Jonah learned that it’s not enough to be prepared for a task, you need to obey and actually do it.

Jonah learned that when you’ve made a mistake and everything seems all messed up, you need to own up to the mistake, face the consequences, and turn to God for help in turning your life around.

Jonah learned that just doing the minimum requirements of the job might produce results, but you don’t really get to enjoy those results.

Jonah learned that, in the final tally, it’s the way we treat others, our attitudes and our choice between hatred or love, that really make the difference… and WE will be the ones experiencing that difference… and even God will notice, and honor, that way of treating others…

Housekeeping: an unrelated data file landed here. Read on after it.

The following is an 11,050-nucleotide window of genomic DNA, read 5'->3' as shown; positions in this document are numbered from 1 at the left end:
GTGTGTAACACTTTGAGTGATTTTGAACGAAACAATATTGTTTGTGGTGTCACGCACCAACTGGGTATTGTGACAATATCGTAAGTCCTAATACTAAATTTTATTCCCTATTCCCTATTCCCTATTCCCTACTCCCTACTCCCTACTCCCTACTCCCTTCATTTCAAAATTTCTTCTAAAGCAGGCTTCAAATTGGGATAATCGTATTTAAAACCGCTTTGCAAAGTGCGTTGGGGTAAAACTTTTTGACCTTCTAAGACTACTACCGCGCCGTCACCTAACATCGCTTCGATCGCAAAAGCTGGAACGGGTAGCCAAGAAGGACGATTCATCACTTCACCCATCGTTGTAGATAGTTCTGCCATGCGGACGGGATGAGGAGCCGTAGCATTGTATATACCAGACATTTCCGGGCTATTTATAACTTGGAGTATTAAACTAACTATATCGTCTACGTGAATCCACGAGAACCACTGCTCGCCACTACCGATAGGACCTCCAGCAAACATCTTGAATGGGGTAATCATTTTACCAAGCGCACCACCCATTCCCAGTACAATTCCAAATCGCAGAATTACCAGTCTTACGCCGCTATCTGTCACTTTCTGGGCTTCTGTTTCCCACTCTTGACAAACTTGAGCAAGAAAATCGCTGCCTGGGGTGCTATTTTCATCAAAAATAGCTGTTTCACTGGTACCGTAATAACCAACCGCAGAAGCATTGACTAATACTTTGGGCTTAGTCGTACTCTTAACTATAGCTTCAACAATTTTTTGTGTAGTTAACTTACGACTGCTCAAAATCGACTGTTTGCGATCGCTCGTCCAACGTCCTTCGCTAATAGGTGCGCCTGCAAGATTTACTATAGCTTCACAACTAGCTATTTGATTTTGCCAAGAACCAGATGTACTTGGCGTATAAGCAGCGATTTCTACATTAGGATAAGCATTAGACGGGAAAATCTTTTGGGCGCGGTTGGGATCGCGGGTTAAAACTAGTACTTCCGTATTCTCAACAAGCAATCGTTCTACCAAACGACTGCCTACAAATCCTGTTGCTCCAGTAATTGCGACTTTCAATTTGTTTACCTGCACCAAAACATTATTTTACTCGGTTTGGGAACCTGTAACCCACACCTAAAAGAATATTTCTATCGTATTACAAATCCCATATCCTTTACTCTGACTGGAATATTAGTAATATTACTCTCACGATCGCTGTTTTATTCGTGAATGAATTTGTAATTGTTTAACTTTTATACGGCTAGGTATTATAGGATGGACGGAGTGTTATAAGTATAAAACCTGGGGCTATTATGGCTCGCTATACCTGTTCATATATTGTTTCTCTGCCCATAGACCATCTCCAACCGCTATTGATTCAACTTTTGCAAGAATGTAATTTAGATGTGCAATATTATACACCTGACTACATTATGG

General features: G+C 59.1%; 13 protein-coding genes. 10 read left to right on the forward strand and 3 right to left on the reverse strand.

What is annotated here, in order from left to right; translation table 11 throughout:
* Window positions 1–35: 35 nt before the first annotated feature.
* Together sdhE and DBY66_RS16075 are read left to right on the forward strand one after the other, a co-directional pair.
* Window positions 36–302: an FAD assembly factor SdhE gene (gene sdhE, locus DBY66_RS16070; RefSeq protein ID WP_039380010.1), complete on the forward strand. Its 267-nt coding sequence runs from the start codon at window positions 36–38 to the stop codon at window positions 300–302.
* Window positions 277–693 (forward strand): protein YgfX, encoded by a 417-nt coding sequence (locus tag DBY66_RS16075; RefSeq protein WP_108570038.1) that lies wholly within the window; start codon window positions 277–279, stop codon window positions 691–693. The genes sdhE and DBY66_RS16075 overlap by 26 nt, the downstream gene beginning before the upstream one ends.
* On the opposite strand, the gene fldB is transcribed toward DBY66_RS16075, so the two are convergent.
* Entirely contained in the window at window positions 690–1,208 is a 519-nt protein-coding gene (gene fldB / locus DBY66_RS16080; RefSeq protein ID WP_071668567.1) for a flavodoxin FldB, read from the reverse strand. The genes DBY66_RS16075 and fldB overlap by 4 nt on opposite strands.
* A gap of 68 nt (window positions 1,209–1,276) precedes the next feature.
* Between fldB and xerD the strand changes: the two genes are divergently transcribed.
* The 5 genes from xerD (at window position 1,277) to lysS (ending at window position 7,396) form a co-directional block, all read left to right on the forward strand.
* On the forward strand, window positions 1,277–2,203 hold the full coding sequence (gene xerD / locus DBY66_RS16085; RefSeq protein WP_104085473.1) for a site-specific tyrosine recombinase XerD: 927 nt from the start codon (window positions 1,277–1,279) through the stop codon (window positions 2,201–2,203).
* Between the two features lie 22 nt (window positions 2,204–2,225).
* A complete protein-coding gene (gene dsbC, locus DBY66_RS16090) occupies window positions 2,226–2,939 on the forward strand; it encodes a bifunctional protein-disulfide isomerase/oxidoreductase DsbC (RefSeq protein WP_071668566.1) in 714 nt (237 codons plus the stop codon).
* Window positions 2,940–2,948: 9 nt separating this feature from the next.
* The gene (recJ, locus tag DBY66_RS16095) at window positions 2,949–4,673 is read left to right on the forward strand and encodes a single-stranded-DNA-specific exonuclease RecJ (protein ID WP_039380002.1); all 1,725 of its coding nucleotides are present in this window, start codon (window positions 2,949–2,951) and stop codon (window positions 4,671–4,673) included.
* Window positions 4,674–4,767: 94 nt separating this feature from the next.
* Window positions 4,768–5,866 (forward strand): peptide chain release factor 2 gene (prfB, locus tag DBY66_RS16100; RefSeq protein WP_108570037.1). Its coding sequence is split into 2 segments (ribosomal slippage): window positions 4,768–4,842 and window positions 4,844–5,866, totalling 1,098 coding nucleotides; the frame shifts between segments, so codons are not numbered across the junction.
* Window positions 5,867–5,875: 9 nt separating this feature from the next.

It is my prayer, and my hope, that you, the class of 2015, will learn from Jonah’s mistakes and not necessarily have to personally make all those mistakes yourselves.

Face the future you’ve prepared for without running, with courage to own up to your own actions, to do the job required of you, and to always look at the people around you and how you impact and influence them.

And you will have a blessed and successful life, no matter what comes your way.